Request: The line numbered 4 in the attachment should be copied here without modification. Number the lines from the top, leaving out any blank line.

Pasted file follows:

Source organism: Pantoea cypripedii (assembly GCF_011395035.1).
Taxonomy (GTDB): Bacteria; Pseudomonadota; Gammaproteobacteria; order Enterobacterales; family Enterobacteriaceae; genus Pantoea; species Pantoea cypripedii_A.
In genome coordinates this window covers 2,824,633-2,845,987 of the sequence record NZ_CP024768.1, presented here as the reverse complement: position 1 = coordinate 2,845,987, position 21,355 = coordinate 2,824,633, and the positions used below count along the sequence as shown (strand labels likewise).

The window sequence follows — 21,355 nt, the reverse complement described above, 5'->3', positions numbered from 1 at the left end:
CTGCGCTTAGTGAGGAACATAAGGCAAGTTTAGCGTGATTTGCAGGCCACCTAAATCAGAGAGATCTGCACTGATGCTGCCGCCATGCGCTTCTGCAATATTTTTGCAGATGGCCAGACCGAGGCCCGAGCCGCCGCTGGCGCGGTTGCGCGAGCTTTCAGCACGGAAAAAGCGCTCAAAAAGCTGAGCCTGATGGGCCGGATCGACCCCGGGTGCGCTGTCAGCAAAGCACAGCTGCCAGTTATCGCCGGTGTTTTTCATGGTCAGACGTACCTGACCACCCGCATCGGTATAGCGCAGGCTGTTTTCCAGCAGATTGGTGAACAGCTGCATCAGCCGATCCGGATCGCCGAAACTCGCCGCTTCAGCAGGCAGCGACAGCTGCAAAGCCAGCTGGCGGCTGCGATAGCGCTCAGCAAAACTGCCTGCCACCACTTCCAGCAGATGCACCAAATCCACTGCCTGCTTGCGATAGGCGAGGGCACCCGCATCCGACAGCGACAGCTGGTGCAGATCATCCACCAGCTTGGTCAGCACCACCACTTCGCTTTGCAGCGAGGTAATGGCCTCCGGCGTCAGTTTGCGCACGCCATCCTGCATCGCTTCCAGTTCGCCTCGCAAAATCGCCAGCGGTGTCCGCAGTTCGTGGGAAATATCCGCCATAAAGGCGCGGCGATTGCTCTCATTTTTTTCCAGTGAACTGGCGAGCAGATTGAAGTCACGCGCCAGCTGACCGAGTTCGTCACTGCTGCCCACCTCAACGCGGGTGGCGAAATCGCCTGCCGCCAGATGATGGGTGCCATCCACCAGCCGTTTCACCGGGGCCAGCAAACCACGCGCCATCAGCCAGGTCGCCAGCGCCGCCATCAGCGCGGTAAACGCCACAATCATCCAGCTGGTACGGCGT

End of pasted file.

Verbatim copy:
The window sequence follows — 21,355 nt, the reverse complement described above, 5'->3', positions numbered from 1 at the left end: